In contrast, Fallout 4‘s side quests are often reminiscent of looter shooters in that players must clear out a location or fight their way through a linear dungeon and then collect a reward. Quests that feature interesting premises usually end up resolving their storylines by sending the player to clear a location of enemies. The main quest suffers heavily from this, and the bulk of the story is a series of combat missions, with little room for diplomacy or resolving conflicts through means other than violence. Fallout 4 has a noticeable lack of unique quest lines and instead offloads much of its content onto radiant quests, infinitely looping semi-randomized quests that consist of killing targets or fetching items and returning for a reward. These radiant quests feel lifeless and antithetical to an immersive experience.

Having multiple ways to complete quest lines enhances the quality and depth of quests, and knowing that multiple alternatives are available gives more weight to the player’s decisions. For example, Fallout 4‘s main quest features four factions to choose from, but each choice sets the player down a rigid and inflexible path that doesn’t differ between playthroughs. Fallout 3‘s main quest is similarly set in stone, with the only real decision-making elements being an afterthought at best. The alternative options feel illogical and disconnected from the player’s experience playing the story. While Fallout 4 has four endings, Fallout: New Vegas features a dynamic ending that changes with each decision the player makes, and it’s unlikely that the same ending would play out twice.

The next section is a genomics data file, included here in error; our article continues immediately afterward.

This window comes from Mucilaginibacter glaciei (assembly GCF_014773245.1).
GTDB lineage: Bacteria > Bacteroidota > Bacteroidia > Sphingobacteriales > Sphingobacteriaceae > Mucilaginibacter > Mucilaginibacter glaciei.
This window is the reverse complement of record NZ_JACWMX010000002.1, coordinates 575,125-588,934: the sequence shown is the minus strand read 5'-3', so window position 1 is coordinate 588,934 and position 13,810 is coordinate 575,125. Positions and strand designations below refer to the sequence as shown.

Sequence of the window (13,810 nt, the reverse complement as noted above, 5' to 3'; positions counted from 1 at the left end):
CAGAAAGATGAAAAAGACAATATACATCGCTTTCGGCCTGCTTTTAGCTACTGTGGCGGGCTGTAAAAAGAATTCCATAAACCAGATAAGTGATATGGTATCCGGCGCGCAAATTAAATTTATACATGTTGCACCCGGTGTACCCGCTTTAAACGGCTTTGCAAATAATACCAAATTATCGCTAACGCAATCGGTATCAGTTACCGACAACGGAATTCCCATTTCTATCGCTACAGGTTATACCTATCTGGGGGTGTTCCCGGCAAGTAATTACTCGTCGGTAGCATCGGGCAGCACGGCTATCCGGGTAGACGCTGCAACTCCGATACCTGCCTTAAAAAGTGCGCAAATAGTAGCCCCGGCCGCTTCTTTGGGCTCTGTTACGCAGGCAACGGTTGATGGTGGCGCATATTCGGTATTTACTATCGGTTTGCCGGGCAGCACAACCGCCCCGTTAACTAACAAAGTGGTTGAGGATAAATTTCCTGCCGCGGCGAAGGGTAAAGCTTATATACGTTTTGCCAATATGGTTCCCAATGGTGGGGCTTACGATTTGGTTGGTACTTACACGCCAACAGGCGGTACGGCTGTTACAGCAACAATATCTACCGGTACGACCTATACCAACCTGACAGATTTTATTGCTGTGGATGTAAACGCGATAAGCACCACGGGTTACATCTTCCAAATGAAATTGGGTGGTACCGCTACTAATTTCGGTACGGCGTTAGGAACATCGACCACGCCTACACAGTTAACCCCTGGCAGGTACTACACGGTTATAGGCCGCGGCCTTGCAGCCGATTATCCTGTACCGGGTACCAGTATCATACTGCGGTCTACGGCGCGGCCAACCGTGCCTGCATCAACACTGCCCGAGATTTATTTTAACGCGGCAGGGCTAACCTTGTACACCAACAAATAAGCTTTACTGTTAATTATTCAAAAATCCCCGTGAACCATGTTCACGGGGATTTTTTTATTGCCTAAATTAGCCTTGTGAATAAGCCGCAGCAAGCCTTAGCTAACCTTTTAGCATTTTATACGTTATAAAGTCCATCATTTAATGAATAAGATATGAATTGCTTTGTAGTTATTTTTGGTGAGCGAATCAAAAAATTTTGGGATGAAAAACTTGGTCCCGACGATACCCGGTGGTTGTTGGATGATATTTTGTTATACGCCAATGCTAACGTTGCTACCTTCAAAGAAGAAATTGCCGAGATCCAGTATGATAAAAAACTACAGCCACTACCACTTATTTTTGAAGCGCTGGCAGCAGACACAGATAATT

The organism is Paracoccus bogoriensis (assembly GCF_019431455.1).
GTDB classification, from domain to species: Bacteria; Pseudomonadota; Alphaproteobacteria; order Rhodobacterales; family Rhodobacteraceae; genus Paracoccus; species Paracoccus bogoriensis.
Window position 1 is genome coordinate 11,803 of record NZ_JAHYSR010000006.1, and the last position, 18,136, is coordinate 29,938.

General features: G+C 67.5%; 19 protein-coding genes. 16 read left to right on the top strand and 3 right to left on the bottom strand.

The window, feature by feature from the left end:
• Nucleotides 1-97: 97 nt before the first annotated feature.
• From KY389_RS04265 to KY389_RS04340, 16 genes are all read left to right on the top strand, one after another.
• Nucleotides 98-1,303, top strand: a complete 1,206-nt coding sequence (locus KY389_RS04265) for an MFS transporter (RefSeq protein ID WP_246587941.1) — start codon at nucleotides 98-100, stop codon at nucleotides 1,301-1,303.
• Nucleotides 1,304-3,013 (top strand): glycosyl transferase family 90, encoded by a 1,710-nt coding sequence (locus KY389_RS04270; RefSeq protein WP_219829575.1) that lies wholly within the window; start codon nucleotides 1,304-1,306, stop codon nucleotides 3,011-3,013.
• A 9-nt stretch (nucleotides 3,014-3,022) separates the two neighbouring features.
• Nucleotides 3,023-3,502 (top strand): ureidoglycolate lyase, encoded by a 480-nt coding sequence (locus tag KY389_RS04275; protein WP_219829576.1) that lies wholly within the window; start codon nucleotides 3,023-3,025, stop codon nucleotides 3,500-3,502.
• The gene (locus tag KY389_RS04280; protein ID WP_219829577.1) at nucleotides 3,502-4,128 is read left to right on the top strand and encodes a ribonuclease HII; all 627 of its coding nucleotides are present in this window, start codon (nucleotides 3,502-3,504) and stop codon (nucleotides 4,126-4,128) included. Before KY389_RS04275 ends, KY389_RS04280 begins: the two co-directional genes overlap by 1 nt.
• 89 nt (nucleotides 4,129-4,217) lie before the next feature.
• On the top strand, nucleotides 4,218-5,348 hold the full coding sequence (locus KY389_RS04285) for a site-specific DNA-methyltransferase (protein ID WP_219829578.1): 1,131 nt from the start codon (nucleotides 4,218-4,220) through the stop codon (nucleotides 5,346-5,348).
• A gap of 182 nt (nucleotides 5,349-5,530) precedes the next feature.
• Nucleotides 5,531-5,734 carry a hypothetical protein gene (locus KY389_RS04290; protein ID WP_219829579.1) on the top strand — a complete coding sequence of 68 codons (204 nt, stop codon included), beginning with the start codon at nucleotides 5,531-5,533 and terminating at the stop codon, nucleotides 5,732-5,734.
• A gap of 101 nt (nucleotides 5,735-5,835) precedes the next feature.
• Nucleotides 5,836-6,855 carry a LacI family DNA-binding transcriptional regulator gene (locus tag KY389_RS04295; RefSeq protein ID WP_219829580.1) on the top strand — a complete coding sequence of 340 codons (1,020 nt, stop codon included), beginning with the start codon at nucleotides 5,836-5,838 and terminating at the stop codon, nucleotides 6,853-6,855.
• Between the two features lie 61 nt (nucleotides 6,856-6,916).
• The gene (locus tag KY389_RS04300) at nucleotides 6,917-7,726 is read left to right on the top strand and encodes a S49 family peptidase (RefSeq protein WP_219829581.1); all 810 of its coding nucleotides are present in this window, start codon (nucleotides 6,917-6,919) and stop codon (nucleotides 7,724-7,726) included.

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One of the biggest additions in Fallout 4, which made a huge return in Fallout 76, is settlement building. Throughout the Commonwealth are multiple run-down settlements that players can develop by collecting crafting materials to build with. Over time, more settlers will move in, and the settlements start to become living communities that must be regularly maintained by keeping an eye on their resource levels. While not a bad idea on paper, Fallout 4 certainly overdid it — with a total of 29 settlement locations in the base game. But when it comes to established towns and communities with characters, quests and backstory, Fallout 4‘s base game only really has Diamond City, Goodneighbor, the Prydwen and the Institute.

More interesting locations could have replaced a number of the settlements, which are devoid of the kind of immersive, world-building content that made previous games so great. Not only do the settlements take up physical space that could have been used for pre-established communities, but as a whole, they robbed development time from side quests. 2011’s The Elder Scrolls V: Skyrim features significantly more side quests than 2015’s Fallout 4. Fallout 76 made crafting and building a core part of its gameplay and notoriously launched with characters and communities absent from the game entirely, a move that was universally criticized, leading to the introduction of NPCs with the Wastelanders DLC. While settlement building could have a place in Fallout‘s future, Fallout 5 should learn from its past and prioritize characters, quests and locations with backstory.

Fallout 5 Should Allow for More Player Freedom

Fallout 5 Should Have More Interesting Quests

Fallout 5 Should Scale Back Settlement Building